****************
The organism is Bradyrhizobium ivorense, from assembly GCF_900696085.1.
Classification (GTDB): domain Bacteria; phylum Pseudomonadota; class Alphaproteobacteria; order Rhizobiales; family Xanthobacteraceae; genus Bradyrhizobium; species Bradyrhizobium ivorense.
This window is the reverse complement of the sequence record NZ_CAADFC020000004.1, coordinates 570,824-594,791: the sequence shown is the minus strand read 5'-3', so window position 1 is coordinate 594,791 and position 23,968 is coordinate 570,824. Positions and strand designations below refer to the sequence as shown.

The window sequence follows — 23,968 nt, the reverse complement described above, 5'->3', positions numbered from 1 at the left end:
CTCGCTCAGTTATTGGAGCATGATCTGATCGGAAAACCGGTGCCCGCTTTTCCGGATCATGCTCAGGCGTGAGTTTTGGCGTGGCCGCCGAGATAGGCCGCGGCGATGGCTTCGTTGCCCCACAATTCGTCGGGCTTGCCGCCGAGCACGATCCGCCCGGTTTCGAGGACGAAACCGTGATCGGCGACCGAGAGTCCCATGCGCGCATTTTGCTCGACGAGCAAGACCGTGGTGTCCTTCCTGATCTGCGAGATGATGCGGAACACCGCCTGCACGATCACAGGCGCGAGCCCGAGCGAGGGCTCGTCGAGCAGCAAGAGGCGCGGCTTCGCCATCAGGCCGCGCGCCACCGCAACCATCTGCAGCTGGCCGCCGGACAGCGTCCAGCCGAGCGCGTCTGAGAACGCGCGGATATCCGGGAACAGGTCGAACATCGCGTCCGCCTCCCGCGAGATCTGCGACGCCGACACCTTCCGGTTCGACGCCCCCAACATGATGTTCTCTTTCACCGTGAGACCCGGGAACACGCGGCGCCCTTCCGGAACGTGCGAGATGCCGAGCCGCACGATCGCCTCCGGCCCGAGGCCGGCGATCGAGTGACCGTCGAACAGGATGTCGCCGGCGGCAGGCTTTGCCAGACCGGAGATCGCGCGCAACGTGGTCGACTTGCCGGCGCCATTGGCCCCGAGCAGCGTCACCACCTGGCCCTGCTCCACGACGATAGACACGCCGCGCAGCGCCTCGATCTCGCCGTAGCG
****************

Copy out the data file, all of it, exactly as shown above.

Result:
The organism is Bradyrhizobium ivorense, from assembly GCF_900696085.1.
Classification (GTDB): domain Bacteria; phylum Pseudomonadota; class Alphaproteobacteria; order Rhizobiales; family Xanthobacteraceae; genus Bradyrhizobium; species Bradyrhizobium ivorense.
This window is the reverse complement of the sequence record NZ_CAADFC020000004.1, coordinates 570,824-594,791: the sequence shown is the minus strand read 5'-3', so window position 1 is coordinate 594,791 and position 23,968 is coordinate 570,824. Positions and strand designations below refer to the sequence as shown.

The window sequence follows — 23,968 nt, the reverse complement described above, 5'->3', positions numbered from 1 at the left end:
CTCGCTCAGTTATTGGAGCATGATCTGATCGGAAAACCGGTGCCCGCTTTTCCGGATCATGCTCAGGCGTGAGTTTTGGCGTGGCCGCCGAGATAGGCCGCGGCGATGGCTTCGTTGCCCCACAATTCGTCGGGCTTGCCGCCGAGCACGATCCGCCCGGTTTCGAGGACGAAACCGTGATCGGCGACCGAGAGTCCCATGCGCGCATTTTGCTCGACGAGCAAGACCGTGGTGTCCTTCCTGATCTGCGAGATGATGCGGAACACCGCCTGCACGATCACAGGCGCGAGCCCGAGCGAGGGCTCGTCGAGCAGCAAGAGGCGCGGCTTCGCCATCAGGCCGCGCGCCACCGCAACCATCTGCAGCTGGCCGCCGGACAGCGTCCAGCCGAGCGCGTCTGAGAACGCGCGGATATCCGGGAACAGGTCGAACATCGCGTCCGCCTCCCGCGAGATCTGCGACGCCGACACCTTCCGGTTCGACGCCCCCAACATGATGTTCTCTTTCACCGTGAGACCCGGGAACACGCGGCGCCCTTCCGGAACGTGCGAGATGCCGAGCCGCACGATCGCCTCCGGCCCGAGGCCGGCGATCGAGTGACCGTCGAACAGGATGTCGCCGGCGGCAGGCTTTGCCAGACCGGAGATCGCGCGCAACGTGGTCGACTTGCCGGCGCCATTGGCCCCGAGCAGCGTCACCACCTGGCCCTGCTCCACGACGATAGACACGCCGCGCAGCGCCTCGATCTCGCCGTAGCG